COTTON producers in eastern New Mexico are one step closer to eradicating a boll weevil problem. More than 80 percent of the cotton growers in Roosevelt and Curry counties voted to establish a boll weevil control district.
Boll weevils are insects that feed on the pollen of cotton plants causing decreased yield and quality. They were first discovered in New Mexico in 1992.
Cotton grower Kevin Breshears, one of the people spearheading the control effort, said there are 135 cotton farms in Roosevelt and Curry counties. Last year the two counties produced a total of 44,000 acres of cotton. This year, the number is down to about 25,500, Breshears said. His yields have decreased about 10 percent over the past few years because of the boll weevil, Breshears said.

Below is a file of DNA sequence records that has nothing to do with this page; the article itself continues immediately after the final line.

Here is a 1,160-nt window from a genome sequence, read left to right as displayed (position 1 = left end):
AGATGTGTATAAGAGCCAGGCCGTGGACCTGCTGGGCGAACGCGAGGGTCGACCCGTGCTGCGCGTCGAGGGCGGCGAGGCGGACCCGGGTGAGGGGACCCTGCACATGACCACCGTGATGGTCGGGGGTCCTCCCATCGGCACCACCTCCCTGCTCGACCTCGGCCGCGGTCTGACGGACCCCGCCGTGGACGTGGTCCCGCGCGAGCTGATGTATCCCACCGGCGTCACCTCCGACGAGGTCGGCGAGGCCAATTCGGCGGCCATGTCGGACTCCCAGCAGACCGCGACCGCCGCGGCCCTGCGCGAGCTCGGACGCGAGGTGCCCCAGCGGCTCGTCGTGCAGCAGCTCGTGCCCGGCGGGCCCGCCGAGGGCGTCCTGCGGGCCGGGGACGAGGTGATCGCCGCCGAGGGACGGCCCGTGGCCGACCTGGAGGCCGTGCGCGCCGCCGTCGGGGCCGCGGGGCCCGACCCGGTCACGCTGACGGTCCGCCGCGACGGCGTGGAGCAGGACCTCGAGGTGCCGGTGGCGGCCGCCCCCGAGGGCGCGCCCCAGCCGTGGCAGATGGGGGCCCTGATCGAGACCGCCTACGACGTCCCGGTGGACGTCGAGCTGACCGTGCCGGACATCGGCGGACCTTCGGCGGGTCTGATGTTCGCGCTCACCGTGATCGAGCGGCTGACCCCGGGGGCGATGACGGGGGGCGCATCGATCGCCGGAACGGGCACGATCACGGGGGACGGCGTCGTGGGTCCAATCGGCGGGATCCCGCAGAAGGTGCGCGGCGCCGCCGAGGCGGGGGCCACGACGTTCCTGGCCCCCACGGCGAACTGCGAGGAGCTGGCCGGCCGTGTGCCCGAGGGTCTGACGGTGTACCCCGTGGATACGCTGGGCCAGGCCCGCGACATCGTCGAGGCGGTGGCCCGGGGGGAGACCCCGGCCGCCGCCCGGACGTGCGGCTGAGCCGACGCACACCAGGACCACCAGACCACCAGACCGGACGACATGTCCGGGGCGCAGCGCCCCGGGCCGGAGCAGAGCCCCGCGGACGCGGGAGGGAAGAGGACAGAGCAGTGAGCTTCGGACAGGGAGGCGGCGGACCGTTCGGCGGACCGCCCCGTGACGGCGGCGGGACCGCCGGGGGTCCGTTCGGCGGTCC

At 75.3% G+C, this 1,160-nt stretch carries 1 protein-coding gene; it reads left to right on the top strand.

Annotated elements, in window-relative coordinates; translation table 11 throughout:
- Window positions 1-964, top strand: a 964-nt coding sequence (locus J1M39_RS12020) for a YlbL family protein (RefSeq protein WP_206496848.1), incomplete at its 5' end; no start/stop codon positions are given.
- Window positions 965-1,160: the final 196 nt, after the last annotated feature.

Eastern New Mexico producers want to ensure their cotton is not quarantined from Texas, the home of the closest cotton gin. Cotton producers must now elect officers for the district. They will be responsible for determining control methods for the boll weevil.
Eight states including Arizona have already eradicated the boll weevil, according to an entomologist with the New Mexico Department of Agriculture. New Mexico and Texas are among seven states with eradication programs in place.